Sunday, October 27, 2013

Is Faith Harmless?

Short answer: No.

If you'll allow me to steal from Peter Boghossian, faith is a broken epistemology, it's a way of pretending you know something you don't really know.

Epistemology is the way you know things. Faith allows people to claim to know things they don't. Faith is the buttress for claims from the mild to the asinine, from the irritating to the debilitating, to deadly. It is the exact same process that Catholics use to believe a cracker becomes the actual, physical body of the risen savior that Jews use to justify mutilating infant genitalia, that Muslims use to bomb churches. There is no difference.

Many have argued that secularists, humanists, antitheists should spend their time on the latter two and ignore the former as harmless. They definitely have a point that shouldn't be ignored. We are a minority and we only have so much time, money, and energy. We're also nowhere near as united as the forces of irrationality that give credence to faith. We need to invest our efforts where they're most valuable.

However, I don't think we should ignore the crackers. PZ Myers desecrated a communion wafer that he received from a student who smuggled it out of a service for him. Both Myers and the student received death threats, as well as Myers's university was flooded with letters demanding he be fired. Clearly, this isn't a small issue for the Catholic League.

With this example, I wish to demonstrate two things:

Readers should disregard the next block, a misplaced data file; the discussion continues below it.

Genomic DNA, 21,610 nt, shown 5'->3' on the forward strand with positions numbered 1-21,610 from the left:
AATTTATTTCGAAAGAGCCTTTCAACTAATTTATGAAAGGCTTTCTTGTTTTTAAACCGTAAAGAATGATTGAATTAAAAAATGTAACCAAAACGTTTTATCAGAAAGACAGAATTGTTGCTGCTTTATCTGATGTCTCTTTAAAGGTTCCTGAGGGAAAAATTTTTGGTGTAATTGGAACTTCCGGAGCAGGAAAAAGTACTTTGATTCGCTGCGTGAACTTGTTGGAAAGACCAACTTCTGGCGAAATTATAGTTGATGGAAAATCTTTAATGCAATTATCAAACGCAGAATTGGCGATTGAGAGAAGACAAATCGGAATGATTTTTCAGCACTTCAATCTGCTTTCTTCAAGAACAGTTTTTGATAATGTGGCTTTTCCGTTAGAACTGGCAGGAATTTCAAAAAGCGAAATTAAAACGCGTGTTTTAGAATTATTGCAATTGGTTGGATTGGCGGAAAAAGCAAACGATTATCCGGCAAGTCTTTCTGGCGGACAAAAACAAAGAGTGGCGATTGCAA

1. Clearly, this is the same faith. Myers's minor act of desecration against a minor tenet of faith received a response out of all proportion. His university was flooded with letters and even now, five years later, they're still receiving mail about the incident. Through the lens of faith, there is no difference between this and the more "serious" acts of faith.
  2. I believe that there is a more practical connection between these. The "minor" acts of faith give legitimacy to the more ridiculous tenets. That no one really cares to question the small things that don't matter, but this means that, with faith allowed a leg to stand on, the more absurd beliefs can point to those and say, "See? These are fine!" And then they turn around with Matthew 23:24
You blind guides, who strain out a gnat and swallow a camel!

The smaller faiths give legitimacy to the larger, which turn around and give legitimacy to the smaller. The edifice demands you dismantle the entirety all at once, bootstrapping itself on nothingness all the while.

In answer to the argument from practicality, that we have bigger fish to fry, I offer this: the smaller faith takes less time and energy to ridicule. Spend a few moments ridiculing their weekly ritual cannibalism, point out that they believe not simply absurdities, but foolish, childish absurdities:

Every week you go to a sing-song and promise yourself in slavery to a cosmic zombie because a rib-woman was convinced to eat a magic fruit by a talking snake, which broke the universe, and then God needed blood to fix the universe, but only his own blood had enough magic so he raped a virgin to give himself a body and killed it. 

All faith is bad. All faith is equal. All faith is equally harmful. Some particular instances of faith just happen not to be harming people at this particular moment. 500 years ago those angry Catholics wouldn't have stopped at threatening to kill PZ Myers. He'd be rather horrifically dead.
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